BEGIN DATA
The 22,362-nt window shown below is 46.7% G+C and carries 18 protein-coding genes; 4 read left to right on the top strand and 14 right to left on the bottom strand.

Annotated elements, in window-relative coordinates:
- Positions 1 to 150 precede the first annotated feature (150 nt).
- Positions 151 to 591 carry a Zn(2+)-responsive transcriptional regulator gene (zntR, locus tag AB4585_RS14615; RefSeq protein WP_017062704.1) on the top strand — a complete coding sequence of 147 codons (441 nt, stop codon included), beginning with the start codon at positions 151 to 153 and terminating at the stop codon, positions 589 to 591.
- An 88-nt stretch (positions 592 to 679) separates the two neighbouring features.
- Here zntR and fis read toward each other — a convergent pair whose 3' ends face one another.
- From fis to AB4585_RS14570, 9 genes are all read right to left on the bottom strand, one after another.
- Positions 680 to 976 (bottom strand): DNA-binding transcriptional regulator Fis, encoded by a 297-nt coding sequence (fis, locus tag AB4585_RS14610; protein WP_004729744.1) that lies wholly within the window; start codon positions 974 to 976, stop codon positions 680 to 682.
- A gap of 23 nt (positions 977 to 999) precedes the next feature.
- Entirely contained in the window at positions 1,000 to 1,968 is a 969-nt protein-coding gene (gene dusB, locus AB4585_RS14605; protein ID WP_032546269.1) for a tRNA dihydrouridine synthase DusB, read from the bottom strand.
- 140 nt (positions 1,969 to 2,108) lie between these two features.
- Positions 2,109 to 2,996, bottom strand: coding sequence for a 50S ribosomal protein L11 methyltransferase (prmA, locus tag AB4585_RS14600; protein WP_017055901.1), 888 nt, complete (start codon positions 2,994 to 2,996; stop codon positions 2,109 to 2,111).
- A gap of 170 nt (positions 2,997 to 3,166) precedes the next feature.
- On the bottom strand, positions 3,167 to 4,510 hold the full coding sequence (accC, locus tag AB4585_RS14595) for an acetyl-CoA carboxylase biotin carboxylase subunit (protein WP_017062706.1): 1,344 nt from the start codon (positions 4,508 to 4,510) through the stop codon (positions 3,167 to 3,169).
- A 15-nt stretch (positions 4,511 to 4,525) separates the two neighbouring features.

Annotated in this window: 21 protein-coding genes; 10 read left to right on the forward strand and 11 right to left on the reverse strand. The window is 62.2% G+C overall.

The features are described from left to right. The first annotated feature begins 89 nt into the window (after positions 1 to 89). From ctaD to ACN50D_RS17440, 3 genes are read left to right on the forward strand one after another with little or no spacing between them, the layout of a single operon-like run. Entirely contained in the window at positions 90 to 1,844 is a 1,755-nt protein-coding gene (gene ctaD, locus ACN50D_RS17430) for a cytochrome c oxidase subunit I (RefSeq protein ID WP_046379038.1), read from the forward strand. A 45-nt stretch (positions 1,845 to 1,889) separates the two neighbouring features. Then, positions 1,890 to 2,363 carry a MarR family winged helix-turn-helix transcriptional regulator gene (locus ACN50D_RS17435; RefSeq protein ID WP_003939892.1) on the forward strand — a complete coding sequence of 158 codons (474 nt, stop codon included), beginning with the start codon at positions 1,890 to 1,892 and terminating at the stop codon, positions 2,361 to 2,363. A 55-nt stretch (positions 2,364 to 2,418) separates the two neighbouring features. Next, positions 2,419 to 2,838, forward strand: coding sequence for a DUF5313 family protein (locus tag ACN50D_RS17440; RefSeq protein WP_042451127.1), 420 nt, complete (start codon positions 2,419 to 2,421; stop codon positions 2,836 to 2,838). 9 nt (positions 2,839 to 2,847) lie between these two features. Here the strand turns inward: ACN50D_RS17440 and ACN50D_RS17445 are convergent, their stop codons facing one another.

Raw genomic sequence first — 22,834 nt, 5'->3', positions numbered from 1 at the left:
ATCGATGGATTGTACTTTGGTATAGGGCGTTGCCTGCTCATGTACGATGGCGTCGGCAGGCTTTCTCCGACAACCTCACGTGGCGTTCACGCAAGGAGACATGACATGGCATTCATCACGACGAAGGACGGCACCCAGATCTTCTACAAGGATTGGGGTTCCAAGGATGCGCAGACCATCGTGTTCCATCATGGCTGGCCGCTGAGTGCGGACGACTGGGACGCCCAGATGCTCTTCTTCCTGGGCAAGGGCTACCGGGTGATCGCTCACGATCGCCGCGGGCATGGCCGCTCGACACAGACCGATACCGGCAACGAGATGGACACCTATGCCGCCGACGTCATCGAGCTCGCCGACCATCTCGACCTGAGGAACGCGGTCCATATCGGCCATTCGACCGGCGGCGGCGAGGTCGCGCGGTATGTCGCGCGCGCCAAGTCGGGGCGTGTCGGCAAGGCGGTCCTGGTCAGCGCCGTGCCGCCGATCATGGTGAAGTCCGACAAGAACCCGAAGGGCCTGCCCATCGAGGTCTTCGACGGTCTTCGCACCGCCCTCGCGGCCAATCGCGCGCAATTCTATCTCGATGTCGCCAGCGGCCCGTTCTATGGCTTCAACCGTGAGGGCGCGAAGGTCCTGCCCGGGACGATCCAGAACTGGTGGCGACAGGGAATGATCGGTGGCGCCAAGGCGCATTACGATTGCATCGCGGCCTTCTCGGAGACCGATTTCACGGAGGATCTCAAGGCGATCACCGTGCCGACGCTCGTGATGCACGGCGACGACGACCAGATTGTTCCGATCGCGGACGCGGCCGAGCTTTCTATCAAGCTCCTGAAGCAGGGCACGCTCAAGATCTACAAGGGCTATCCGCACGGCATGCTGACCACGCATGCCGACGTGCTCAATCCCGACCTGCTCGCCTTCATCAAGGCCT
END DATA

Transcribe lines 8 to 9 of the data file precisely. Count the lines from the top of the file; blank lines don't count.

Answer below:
- Positions 680 to 976 (bottom strand): DNA-binding transcriptional regulator Fis, encoded by a 297-nt coding sequence (fis, locus tag AB4585_RS14610; protein WP_004729744.1) that lies wholly within the window; start codon positions 974 to 976, stop codon positions 680 to 682.
- A gap of 23 nt (positions 977 to 999) precedes the next feature.